Turkey placed its forces stationed across the border from Syria on red-alert on Thursday following a series of covert Gulf and U.S.-sponsored “terror meetings” which were held with Kurdistan Workers’ Party (PKK) terrorists in northern Syria.
Over 50 tanks and artillery batteries were deployed to regions in southern Turkey, across from the Kurdistan Workers’ Party (PKK)-occupied regions of Tal Abyad and Ras al-Ayn. Meanwhile, unit commanders and Free Syrian Army (FSA) leaders were called in for a meeting in Ankara, which had recalled to duty all units that were placed on leave.
Turkey had already summoned anti-aircraft missiles, armored ambulances and fuel tanks to the frontline in the southern province of Hatay.
Additionally, all FSA units were placed on high alert in both the northern Syrian cities of al-Bab and Jarabulus.
Among those who participated in the “terror occupation” meeting were tribal members and representatives of civil society.
Turkey had repeatedly stressed that it will not allow the formation of a terrorist corridor along its southern border with Syria, and towards that end has promised a counter-terrorist operation east of the Euphrates in Syria.
US gives terror group its word: No Turkish forces in safe zone
As Washington continues its arms and munitions shipments to the PKK terror group, it has sped-up its comprehensive plans for Syria’s northeast.
The U.S. is now conducting meetings for the “safe zone” set to be established in Syria, with its anti-Daesh Coalition Special Representative William Roebuck and U.S. President Donald Trump’s Special Syria Representative James Jeffery sitting down for special meetings with so-called PKK officials such as Shahin Cilo, Elder Halil and Ilham Ahmad.
During said meetings, the U.S. is said to have vowed to not include any Turkish soldiers in the planned safe zone, which it also promised won’t be “deeper than six kilometers into the border.”
Claims of multinational peace force
According to Yeni Şafak daily’s local sources in the region, U.S. officials told PKK ringleaders that multinational peacekeeping forces will be stationed in Syria’s east and northern regions. They reportedly said that the force will be made up of 15,000 soldiers during the first phase, claiming that Turkish forces “will be part of this force.”
However, they claimed Turkish soldiers will not be deployed along Turkey’s 570-kilometer-long border with Syria, instead they will be sent to Syria’s southern Tanaf, Mayadeen, Alboukamal and Badiyah regions where Daesh and Iran-backed Shia militias are located.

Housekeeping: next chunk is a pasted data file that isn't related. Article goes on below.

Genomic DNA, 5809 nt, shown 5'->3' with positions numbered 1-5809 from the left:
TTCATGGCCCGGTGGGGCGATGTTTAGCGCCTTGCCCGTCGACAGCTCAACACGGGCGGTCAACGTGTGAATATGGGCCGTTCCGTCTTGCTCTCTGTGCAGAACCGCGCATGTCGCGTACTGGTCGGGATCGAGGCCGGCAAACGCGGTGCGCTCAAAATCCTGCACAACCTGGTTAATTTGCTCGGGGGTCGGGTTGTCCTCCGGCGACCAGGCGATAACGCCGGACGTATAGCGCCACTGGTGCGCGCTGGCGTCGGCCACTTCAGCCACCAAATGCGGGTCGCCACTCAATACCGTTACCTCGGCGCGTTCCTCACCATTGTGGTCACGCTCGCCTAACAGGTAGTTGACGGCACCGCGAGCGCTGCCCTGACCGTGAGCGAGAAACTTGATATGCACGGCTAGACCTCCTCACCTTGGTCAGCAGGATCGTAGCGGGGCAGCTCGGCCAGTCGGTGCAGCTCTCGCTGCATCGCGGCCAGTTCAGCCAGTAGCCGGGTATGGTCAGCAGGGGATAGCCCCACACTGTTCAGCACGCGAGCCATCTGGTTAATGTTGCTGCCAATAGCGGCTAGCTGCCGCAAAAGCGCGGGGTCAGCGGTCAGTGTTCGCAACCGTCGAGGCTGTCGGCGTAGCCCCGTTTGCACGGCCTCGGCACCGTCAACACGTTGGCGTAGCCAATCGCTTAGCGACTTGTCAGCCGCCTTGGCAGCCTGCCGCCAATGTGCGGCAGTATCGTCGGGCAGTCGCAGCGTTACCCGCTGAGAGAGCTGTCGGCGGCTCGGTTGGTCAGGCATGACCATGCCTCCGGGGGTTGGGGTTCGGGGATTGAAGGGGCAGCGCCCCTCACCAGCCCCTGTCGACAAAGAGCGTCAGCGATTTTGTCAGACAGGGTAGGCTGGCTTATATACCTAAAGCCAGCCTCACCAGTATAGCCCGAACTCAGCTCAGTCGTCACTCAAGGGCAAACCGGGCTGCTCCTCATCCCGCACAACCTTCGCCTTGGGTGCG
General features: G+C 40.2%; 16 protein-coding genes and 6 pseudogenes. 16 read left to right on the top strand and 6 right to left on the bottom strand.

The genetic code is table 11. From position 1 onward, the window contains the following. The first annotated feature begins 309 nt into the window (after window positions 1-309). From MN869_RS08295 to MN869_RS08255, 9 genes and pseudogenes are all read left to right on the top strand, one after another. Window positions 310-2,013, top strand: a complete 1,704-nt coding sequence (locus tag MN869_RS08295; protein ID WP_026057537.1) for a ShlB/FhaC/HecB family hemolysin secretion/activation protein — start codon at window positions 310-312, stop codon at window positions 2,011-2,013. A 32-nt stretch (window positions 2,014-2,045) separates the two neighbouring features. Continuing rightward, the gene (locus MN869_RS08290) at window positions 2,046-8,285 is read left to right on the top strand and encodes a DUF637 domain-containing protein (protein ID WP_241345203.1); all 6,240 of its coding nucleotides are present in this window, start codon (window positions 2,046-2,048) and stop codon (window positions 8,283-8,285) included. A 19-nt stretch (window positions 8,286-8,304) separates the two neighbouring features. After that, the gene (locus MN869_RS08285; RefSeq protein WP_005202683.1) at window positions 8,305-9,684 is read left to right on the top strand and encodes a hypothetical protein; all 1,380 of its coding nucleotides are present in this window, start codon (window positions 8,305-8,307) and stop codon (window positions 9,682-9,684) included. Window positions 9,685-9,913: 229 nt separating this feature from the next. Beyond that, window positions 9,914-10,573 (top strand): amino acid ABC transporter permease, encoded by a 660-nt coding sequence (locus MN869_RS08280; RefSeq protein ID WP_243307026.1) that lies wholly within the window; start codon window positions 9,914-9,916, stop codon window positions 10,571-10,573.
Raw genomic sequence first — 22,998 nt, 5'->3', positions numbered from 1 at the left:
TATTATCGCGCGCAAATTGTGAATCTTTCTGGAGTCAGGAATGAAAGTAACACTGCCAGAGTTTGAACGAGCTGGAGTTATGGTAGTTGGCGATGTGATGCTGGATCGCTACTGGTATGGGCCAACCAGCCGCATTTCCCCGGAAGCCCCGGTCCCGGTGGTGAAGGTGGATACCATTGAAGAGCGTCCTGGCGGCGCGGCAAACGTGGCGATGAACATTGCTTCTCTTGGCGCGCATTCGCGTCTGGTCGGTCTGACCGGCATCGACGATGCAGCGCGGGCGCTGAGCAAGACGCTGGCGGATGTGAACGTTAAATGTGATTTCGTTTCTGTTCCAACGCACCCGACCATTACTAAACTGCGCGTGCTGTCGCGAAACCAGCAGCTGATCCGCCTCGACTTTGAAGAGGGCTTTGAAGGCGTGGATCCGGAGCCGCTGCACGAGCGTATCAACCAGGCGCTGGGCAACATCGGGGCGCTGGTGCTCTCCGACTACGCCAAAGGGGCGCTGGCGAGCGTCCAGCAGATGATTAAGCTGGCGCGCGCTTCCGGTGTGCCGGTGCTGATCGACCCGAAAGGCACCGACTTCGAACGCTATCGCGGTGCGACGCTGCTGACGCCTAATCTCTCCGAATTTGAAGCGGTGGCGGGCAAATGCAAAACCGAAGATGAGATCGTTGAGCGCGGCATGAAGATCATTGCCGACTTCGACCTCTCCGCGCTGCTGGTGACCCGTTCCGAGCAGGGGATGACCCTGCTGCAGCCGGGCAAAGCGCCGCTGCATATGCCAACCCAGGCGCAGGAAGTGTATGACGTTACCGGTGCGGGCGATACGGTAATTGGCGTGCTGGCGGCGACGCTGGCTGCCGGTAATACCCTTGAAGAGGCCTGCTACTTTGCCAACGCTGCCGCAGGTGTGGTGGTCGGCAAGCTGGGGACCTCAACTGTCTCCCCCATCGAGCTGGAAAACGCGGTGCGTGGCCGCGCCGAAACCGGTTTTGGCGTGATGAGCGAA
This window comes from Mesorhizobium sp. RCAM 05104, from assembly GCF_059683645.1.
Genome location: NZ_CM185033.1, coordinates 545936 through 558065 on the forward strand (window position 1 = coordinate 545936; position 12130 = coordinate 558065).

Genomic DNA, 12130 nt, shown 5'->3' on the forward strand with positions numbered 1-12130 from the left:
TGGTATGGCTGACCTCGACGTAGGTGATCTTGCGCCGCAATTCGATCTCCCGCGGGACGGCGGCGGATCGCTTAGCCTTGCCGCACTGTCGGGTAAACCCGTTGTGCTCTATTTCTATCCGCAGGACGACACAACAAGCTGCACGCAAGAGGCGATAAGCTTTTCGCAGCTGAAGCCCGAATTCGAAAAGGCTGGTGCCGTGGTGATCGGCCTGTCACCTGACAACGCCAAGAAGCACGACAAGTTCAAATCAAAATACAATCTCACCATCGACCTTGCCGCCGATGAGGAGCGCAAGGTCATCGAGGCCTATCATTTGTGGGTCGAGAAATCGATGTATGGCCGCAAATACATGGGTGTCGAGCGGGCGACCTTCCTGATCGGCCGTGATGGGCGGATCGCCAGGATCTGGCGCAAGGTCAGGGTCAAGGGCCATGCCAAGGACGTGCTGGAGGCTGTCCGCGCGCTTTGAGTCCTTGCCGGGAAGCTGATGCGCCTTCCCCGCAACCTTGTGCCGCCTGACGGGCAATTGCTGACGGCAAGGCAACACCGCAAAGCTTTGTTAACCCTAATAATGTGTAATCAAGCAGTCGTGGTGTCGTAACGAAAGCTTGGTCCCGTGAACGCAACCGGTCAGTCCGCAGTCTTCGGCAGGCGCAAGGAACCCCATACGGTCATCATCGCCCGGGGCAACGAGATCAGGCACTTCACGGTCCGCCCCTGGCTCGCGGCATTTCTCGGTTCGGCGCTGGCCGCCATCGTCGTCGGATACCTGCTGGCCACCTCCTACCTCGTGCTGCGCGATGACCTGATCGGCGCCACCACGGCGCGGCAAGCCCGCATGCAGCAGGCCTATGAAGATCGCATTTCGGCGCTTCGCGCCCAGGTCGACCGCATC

Preparations for a federal council
After partnering with the Damascus regime during the first years of Syria’s civil war, the PKK terror group became the U.S.’s regional partner as of 2015.
The Pentagon sent the terror group arms and munitions shipments under the pretext of the fight against Daesh, and despite the latter being defeated after losing it latest stronghold in the countryside of Deir Ezzor, U.S. arms shipments to the PKK not only showed no signs of stopping, but also seem to be gaining momentum.
The rate of high-ranking visits by officials from U.S., EU and Gulf countries to the region has also increased exponentially.
U.S. Secretary of State Representative Joel M. Rubin had met with PKK ringleaders in Hasakah and Raqqa, where he informed them that local councils in te region will be turned into a “Federal Council” along with a regional military council that closely resemles the ranking hierarchy of the U.S. Army.
Syria has been locked in a vicious civil war since early 2011, when the Assad regime cracked down on pro-democracy protests.
Since then, hundreds of thousands of people have been killed and more than 10 million displaced, according to UN officials.
The PKK -- listed as a terrorist organization by Turkey, the U.S. and the EU -- has waged a terror campaign against Turkey for more than 30 years, resulting in the deaths of nearly 40,000 people.
The YPG, the PKK’s Syrian branch, has managed to occupy one-third of Syria under the guise of fighting Daesh with U.S. support.
Since 2016, Turkey’s Euphrates Shield and Olive Branch operations liberated Syrian border regions of YPG/PKK and Daesh terrorists, allowing hundreds of thousands of displaced civilians to return to their homes.